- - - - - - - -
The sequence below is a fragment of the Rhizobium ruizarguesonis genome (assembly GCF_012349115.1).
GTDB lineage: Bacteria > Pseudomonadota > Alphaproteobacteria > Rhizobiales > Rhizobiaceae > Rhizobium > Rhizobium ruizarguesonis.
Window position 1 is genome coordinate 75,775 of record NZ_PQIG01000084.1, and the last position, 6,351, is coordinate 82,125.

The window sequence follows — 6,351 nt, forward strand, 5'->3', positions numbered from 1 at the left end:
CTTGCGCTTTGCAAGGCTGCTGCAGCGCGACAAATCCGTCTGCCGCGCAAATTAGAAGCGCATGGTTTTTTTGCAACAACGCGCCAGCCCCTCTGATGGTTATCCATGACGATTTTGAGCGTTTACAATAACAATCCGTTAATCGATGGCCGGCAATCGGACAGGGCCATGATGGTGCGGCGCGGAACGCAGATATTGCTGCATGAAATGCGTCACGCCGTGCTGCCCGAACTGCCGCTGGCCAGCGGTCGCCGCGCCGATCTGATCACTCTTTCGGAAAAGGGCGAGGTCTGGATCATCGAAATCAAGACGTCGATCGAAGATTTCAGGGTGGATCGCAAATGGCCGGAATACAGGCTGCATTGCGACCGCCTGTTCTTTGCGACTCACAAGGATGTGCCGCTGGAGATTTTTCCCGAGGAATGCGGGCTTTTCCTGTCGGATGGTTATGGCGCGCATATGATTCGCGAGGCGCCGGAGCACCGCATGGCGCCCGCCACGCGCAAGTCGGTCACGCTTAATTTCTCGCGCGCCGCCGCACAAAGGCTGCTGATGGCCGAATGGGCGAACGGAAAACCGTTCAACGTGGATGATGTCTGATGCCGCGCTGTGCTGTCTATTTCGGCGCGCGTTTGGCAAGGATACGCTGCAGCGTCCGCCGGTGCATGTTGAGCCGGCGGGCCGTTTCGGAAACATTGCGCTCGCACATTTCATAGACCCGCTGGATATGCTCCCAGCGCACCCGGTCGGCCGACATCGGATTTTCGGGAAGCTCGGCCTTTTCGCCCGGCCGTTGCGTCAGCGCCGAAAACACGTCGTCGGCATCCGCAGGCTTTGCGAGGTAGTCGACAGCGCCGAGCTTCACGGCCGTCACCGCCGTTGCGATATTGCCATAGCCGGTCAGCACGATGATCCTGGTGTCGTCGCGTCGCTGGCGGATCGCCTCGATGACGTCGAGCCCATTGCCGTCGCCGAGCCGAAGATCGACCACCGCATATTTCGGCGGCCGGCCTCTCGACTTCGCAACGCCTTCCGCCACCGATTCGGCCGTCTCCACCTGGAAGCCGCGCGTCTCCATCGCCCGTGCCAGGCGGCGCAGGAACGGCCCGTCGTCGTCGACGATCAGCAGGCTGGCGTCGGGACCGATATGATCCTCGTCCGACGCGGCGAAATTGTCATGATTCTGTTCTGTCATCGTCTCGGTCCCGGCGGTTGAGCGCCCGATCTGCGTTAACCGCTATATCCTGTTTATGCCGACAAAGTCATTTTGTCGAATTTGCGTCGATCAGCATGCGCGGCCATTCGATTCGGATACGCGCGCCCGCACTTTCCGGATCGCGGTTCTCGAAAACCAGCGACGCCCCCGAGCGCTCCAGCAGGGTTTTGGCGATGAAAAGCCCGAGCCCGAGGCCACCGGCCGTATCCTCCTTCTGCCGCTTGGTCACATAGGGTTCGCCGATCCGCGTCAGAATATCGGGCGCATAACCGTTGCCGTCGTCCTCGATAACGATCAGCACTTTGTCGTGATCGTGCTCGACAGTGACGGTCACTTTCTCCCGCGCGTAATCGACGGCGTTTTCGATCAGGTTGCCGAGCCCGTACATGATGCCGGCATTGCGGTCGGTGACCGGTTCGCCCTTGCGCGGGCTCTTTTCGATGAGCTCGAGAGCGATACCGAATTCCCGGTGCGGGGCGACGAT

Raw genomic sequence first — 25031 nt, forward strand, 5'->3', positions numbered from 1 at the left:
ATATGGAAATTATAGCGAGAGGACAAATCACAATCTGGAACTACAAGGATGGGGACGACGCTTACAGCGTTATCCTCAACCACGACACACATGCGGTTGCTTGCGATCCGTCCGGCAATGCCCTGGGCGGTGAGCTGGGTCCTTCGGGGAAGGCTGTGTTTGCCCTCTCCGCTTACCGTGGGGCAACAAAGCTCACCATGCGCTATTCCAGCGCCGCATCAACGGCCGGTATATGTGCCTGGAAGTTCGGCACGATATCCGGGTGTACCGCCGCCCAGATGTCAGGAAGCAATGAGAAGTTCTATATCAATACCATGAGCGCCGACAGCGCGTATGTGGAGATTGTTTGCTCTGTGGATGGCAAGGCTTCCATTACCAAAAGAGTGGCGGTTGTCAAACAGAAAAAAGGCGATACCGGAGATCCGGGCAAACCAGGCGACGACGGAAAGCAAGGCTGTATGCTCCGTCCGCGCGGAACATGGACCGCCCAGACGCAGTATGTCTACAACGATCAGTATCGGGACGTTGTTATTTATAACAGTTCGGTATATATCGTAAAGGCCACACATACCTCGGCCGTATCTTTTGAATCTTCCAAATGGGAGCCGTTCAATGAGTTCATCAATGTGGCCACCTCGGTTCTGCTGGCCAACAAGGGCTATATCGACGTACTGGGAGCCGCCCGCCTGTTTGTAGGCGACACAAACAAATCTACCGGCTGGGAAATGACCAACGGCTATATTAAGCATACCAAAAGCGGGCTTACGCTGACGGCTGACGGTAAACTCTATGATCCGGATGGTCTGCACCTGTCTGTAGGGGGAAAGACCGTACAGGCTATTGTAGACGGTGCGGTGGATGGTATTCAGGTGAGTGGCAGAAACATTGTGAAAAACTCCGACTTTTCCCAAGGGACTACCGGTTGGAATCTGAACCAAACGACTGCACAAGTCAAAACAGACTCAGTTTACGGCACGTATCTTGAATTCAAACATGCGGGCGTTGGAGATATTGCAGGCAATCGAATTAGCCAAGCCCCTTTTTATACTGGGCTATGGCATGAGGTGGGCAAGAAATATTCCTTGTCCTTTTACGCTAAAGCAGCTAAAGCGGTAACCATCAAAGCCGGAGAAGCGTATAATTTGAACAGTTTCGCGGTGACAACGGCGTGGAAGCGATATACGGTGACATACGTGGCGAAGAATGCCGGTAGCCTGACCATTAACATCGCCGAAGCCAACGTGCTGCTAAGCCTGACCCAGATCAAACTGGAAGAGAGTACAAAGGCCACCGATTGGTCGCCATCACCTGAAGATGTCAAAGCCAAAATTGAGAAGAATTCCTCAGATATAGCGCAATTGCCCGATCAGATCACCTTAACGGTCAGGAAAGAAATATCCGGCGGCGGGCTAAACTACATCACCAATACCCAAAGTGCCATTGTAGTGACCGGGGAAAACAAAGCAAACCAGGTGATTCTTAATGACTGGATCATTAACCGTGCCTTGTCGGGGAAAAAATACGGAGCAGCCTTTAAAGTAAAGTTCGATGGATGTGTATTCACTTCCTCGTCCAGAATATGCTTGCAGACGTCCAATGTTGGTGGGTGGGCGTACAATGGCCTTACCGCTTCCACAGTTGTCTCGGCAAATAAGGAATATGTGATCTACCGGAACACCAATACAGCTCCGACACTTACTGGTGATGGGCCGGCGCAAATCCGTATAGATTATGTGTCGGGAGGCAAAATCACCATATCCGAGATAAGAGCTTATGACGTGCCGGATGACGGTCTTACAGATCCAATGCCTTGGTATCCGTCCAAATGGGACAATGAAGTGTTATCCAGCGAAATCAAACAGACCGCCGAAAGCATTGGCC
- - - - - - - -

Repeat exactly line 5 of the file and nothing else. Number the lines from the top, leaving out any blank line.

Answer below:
CTTGCGCTTTGCAAGGCTGCTGCAGCGCGACAAATCCGTCTGCCGCGCAAATTAGAAGCGCATGGTTTTTTTGCAACAACGCGCCAGCCCCTCTGATGGTTATCCATGACGATTTTGAGCGTTTACAATAACAATCCGTTAATCGATGGCCGGCAATCGGACAGGGCCATGATGGTGCGGCGCGGAACGCAGATATTGCTGCATGAAATGCGTCACGCCGTGCTGCCCGAACTGCCGCTGGCCAGCGGTCGCCGCGCCGATCTGATCACTCTTTCGGAAAAGGGCGAGGTCTGGATCATCGAAATCAAGACGTCGATCGAAGATTTCAGGGTGGATCGCAAATGGCCGGAATACAGGCTGCATTGCGACCGCCTGTTCTTTGCGACTCACAAGGATGTGCCGCTGGAGATTTTTCCCGAGGAATGCGGGCTTTTCCTGTCGGATGGTTATGGCGCGCATATGATTCGCGAGGCGCCGGAGCACCGCATGGCGCCCGCCACGCGCAAGTCGGTCACGCTTAATTTCTCGCGCGCCGCCGCACAAAGGCTGCTGATGGCCGAATGGGCGAACGGAAAACCGTTCAACGTGGATGATGTCTGATGCCGCGCTGTGCTGTCTATTTCGGCGCGCGTTTGGCAAGGATACGCTGCAGCGTCCGCCGGTGCATGTTGAGCCGGCGGGCCGTTTCGGAAACATTGCGCTCGCACATTTCATAGACCCGCTGGATATGCTCCCAGCGCACCCGGTCGGCCGACATCGGATTTTCGGGAAGCTCGGCCTTTTCGCCCGGCCGTTGCGTCAGCGCCGAAAACACGTCGTCGGCATCCGCAGGCTTTGCGAGGTAGTCGACAGCGCCGAGCTTCACGGCCGTCACCGCCGTTGCGATATTGCCATAGCCGGTCAGCACGATGATCCTGGTGTCGTCGCGTCGCTGGCGGATCGCCTCGATGACGTCGAGCCCATTGCCGTCGCCGAGCCGAAGATCGACCACCGCATATTTCGGCGGCCGGCCTCTCGACTTCGCAACGCCTTCCGCCACCGATTCGGCCGTCTCCACCTGGAAGCCGCGCGTCTCCATCGCCCGTGCCAGGCGGCGCAGGAACGGCCCGTCGTCGTCGACGATCAGCAGGCTGGCGTCGGGACCGATATGATCCTCGTCCGACGCGGCGAAATTGTCATGATTCTGTTCTGTCATCGTCTCGGTCCCGGCGGTTGAGCGCCCGATCTGCGTTAACCGCTATATCCTGTTTATGCCGACAAAGTCATTTTGTCGAATTTGCGTCGATCAGCATGCGCGGCCATTCGATTCGGATACGCGCGCCCGCACTTTCCGGATCGCGGTTCTCGAAAACCAGCGACGCCCCCGAGCGCTCCAGCAGGGTTTTGGCGATGAAAAGCCCGAGCCCGAGGCCACCGGCCGTATCCTCCTTCTGCCGCTTGGTCACATAGGGTTCGCCGATCCGCGTCAGAATATCGGGCGCATAACCGTTGCCGTCGTCCTCGATAACGATCAGCACTTTGTCGTGATCGTGCTCGACAGTGACGGTCACTTTCTCCCGCGCGTAATCGACGGCGTTTTCGATCAGGTTGCCGAGCCCGTACATGATGCCGGCATTGCGGTCGGTGACCGGTTCGCCCTTGCGCGGGCTCTTTTCGATGAGCTCGAGAGCGATACCGAATTCCCGGTGCGGGGCGACGAT